The National Music Publishers Association (NMPA) announced Wednesday that artist and musician Yoko Ono would be added as a co-writer on “Imagine,” one of her late husband John Lennon’s most popular solo songs.
Ono and her son Sean Ono Lennon were on hand at the organization’s annual meeting to receive its Centennial Song award for “Imagine,” which debuted in 1971. NMPA president David Israelite made the announcement after playing a clip from a BBC interview Lennon did just days before he was killed in 1980. In the video, he explained how the much-beloved ballad came to be.
“Actually that should be credited as a Lennon-Ono song because a lot of it — the lyric and the concept — came from Yoko. But those days I was a bit more selfish, a bit more macho, and I sort of omitted to mention her contribution. But it was right out of 'Grapefruit,' her book. There’s a whole pile of pieces about 'Imagine this' and 'Imagine that,'” Lennon said in the video, referencing Ono's self-published 1964 book "Grapefruit."
In that same interview, Lennon goes on to admit that sexism was a big part of the reason that he was reluctant to credit Ono for her artistic contributions to the song.
“If it had been Bowie, I would have put 'Lennon-Bowie,' you see. If it had been a male, you know. ... Harry Nilsson — 'Old Dirt Road,' it's 'Lennon-Nilsson,'" he said. “But when we did [“Imagine”]. I just put 'Lennon' because, you know, she's just the wife and you don't put her name on, right?'"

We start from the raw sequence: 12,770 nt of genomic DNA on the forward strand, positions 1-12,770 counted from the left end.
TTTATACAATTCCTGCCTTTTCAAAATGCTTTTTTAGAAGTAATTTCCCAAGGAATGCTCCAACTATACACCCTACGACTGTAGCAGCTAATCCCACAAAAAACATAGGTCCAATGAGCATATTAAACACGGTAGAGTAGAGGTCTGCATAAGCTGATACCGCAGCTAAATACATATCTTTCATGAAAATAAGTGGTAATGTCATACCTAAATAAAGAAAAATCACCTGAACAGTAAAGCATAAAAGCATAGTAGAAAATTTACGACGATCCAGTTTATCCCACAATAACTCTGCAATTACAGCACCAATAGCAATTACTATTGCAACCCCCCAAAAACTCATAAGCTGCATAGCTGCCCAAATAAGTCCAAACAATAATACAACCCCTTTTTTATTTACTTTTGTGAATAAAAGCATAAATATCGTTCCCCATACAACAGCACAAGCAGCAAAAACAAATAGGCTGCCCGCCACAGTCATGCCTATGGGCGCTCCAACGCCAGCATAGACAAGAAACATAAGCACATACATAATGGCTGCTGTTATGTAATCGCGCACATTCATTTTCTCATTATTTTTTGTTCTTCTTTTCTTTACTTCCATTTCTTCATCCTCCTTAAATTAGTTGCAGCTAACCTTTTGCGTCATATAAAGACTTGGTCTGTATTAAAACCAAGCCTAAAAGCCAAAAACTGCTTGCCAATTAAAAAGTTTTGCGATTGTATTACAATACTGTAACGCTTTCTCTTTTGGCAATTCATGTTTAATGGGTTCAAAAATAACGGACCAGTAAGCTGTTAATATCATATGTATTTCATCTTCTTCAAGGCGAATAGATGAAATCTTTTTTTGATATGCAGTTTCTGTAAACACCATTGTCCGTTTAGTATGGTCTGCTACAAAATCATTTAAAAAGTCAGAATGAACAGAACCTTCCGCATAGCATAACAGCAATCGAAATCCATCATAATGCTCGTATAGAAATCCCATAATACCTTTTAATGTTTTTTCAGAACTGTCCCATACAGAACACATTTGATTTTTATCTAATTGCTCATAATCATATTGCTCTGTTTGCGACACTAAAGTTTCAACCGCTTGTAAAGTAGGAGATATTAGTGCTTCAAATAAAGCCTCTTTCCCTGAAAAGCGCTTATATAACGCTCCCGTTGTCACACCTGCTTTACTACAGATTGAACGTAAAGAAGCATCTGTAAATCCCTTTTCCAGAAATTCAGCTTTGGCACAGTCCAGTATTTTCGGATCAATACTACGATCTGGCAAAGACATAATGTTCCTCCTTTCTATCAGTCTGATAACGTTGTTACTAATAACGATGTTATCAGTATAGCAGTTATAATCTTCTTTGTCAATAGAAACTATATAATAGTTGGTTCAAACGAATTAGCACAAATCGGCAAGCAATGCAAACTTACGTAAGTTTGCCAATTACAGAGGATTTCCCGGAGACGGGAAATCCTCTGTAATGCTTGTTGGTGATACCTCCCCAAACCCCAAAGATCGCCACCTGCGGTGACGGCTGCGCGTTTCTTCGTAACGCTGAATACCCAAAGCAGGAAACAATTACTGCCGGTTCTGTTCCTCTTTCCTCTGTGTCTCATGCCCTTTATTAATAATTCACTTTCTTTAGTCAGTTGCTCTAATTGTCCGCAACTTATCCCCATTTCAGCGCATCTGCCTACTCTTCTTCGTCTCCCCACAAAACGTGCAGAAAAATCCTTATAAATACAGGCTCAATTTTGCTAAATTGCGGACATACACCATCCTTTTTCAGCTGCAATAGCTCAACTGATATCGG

Upon hearing the news she’d be getting a writing credit for the song, Ono emotionally told the crowd that “this is the best time of my life,” according to Variety. In a Facebook post published after the ceremony, Sean Ono Lennon said it was the “proudest day of my life,” adding that his mother “[welled] up in tears,” upon hearing the news.
The National Music Publishers Association did note it may take some time before the co-writing credit becomes official. Israelite told Variety that while the process was already underway, there might be some opposition because a copyright for a song extends for 70 years after the writer’s death.
As for Ono, she has continued her artistic and musical career in the years since Lennon’s death, and last released an album, titled “Take Me to the Land of Hell,” in 2013.
She and her label also re-released three of the albums she did with Lennon, “Unfinished Music No. 1: Two Virgins,” “Unfinished Music No. 2: Life with the Lions,” and “Yoko Ono/Plastic Ono Band” last year.